On International Women’s Day, it is easy for us to want to simply inspire women, educate men and move on, happy with crumbs of feel-good change. It is tempting to look at the men around the newsrooms outnumbering us in senior positions and put our lack of progress at their feet. Thinking men need to change, and we will have to wait for their benevolence. It’s not an entirely wrong narrative; the male-dominated culture has held us back and still exists in many invisible ways. However, I also believe we under-estimate our power if we don’t discuss or tackle the lack of sisterhood in some newsrooms and the wider industry. When we talk about breaking the bias, we also need to use our collective power to ensure more women reach the top of our profession. We need to be honest and say that sometimes women hold gender, racial, or even ageist biases and hold other women back. This needs to stop for us to see quicker change.

Women are around 50 per cent of the population; in newsrooms generally, we are 45 per cent, but in senior leadership, in journalism, women make up 29 per cent of that group. So it does matter how far we’ve come, but we are a way off from patting our backs and saying job done.

The glass ceiling narrative says that once it’s shattered, everyone can come through. Sounds ideal, except that hasn’t happened. If you look like me, it is even less likely to happen. We are not talking about lack of skills and expertise; we know many women work harder and learn more because you need to be better to even be in the room. It’s a lack of opportunities and a perception that we always need to be more confident or need more training; maybe try being a bit softer? Too much and too little all at the same time. I’m guilty of joining in this narrative at times, so I hold my hands up. Women also seem to hold other women to a higher behavioural standard than men, effectively co-signing the lack of progression.

I write not to shame but to say we can be a strong sisterhood that could force change, but we have to start by changing our actions. I have had more women bosses than men, yet most of my career sponsors have been white men, not women. One Lisa Parkins-Snell was a woman manager who bucked that trend and gave me several opportunities and was one of the fairest managers I ever had, man or woman. She ran mixed teams and offered all the opportunities to step up. We need more of this.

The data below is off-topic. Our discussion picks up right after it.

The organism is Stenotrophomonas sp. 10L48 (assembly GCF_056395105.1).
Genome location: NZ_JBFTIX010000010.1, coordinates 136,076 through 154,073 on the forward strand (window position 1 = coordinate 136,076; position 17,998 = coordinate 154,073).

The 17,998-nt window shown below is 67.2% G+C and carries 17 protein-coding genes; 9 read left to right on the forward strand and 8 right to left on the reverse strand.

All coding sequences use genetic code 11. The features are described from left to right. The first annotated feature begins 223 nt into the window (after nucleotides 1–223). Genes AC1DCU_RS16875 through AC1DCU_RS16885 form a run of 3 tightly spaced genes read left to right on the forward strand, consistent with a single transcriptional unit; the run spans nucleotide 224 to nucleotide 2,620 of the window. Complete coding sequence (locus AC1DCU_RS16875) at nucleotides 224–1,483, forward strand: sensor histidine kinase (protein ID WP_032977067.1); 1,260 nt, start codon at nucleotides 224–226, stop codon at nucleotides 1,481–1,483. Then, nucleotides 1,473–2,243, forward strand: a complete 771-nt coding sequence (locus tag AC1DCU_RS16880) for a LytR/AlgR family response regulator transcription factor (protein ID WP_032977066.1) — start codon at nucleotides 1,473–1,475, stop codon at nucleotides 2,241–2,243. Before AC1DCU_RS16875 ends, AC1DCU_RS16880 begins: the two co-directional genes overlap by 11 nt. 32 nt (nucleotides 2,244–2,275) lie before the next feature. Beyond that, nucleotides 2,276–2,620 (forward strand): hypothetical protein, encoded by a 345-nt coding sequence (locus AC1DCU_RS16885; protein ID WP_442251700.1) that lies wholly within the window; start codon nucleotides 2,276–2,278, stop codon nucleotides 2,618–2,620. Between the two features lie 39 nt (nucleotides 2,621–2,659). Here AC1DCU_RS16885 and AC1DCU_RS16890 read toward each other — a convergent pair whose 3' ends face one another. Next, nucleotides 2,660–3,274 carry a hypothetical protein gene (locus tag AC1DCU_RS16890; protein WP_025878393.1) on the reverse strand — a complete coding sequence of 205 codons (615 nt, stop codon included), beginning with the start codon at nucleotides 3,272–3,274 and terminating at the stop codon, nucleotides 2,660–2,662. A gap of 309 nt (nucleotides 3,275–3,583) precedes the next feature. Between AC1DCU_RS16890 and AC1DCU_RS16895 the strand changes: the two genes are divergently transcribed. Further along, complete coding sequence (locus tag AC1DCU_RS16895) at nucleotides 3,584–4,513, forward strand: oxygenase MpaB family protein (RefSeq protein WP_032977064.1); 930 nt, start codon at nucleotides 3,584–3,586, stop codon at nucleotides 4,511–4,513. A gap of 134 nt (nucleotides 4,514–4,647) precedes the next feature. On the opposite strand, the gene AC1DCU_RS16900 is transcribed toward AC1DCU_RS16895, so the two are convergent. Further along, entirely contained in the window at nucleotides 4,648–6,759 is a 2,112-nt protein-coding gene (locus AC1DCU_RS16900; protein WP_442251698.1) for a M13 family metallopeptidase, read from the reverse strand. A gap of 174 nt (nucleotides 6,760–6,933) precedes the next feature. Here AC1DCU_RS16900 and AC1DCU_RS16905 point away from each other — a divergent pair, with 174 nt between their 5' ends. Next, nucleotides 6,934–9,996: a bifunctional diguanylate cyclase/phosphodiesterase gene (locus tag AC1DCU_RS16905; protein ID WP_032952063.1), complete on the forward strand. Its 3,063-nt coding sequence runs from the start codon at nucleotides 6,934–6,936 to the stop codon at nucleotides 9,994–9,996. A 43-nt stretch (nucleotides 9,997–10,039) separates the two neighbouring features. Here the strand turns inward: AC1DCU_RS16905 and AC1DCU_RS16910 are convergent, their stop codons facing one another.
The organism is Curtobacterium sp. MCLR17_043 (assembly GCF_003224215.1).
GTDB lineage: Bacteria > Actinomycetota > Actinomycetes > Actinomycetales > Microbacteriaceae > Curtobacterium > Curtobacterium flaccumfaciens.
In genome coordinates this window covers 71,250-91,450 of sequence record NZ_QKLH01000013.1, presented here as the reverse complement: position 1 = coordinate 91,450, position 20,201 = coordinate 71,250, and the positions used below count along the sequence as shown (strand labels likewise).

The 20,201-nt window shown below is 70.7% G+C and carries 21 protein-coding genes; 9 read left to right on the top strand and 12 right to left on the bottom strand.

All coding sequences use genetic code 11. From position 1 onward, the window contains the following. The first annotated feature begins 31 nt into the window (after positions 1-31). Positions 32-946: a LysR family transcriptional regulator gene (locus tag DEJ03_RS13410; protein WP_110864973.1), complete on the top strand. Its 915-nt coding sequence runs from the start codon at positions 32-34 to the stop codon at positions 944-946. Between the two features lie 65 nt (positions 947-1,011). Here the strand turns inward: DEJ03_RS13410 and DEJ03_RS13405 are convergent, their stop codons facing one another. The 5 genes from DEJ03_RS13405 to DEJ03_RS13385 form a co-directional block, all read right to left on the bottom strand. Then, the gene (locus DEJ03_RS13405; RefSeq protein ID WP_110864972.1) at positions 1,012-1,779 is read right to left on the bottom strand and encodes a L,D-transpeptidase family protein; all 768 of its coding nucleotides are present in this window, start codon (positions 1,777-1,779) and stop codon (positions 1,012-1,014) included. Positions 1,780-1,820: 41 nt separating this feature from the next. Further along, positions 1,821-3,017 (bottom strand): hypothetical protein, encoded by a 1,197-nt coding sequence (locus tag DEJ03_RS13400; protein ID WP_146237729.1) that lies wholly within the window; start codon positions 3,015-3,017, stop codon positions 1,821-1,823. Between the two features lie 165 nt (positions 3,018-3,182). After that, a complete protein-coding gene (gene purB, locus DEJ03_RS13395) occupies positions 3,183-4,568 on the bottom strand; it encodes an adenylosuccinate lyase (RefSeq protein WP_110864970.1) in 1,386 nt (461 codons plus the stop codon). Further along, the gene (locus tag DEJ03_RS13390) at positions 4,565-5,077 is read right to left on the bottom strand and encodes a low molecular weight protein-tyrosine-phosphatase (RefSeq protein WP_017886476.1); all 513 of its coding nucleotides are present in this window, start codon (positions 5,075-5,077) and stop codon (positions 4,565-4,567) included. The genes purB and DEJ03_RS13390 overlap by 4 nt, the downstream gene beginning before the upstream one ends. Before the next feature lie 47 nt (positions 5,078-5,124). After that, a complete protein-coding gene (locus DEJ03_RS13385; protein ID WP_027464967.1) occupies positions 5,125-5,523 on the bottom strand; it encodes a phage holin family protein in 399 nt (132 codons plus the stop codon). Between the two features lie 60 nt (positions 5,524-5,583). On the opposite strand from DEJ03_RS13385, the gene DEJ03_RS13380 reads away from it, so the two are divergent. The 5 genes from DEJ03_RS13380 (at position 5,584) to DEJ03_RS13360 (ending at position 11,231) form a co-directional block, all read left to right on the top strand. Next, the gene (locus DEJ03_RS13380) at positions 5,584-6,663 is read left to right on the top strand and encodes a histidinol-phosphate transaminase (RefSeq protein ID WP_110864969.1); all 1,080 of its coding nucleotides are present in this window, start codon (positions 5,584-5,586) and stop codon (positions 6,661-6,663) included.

What would it look like if every single woman in a newsroom who was in a senior position of mid-level and up committed to doubling women’s numbers at their level where it’s in their power, and they have the influence to do so?

Too many women walk away from mid-level management bruised not just from above but also from the teams they are trying to lead. Men and women not respecting the authority that comes with the role. What could we achieve if those being managed by women gave them the same automatic respect we often give to men’s credibility and authority? No questions asked or proof required?

The narrative of scarcity can often make us feel that our opportunities will be fewer if there are more women. That our light won’t be seen if there are more of us. Yet men show us there is strength in numbers! Some women seem to enjoy being ‘the only one in the room’. We need to ensure we think about us, rather than I; no one is in a job forever. Don’t close the doors behind you.

As women in journalism, we need to ensure that we break our biases and not just help the women like us because it’s easy, and we ‘get’ them. But, we also do the hard thing and make sure that we’re supporting other women who aren’t like us, who we don’t understand, but who have the potential to do a great job—making some radical hires, not just identikits of what we already have. Yes, building a diverse team that thrives is way more complex; we have to be honest about that. But, it’s also way more rewarding with a richer tapestry of storytelling that brings bigger audiences and greater attention to a broader range of stories.

It’s a privilege to be a journalist, hold people’s stories, and share them with others. Our industry should look like the nation we serve. Our newsrooms – that tell the nation’s story and hold power to account – need to have representative demographics right up to the senior levels. Our story needs to be one that we are all proud of, giving us the right to hold others to account.

Questions we can ask ourselves this International Women’s Day

–           What are my biases?

–           Where am I not helping women where I could be?

–           When could I step in to support another woman having a tough time?

–           How can I be more open to supporting women who are not like me and ensure they get their fair share too?

This piece only scratches the surface of a complex issue. I believe that women can be accelerators for change and many women are already doing great work to progress us, we all need to join in for maximum effectiveness. We cannot ask others what we are unwilling to do ourselves, and there are enough of us in influential positions to ensure that more women are in top leadership positions. We don’t need to only wait for the kindness of men. Let’s rewrite what sisterhood means in this industry and break the bias will become more than a 2022 headline.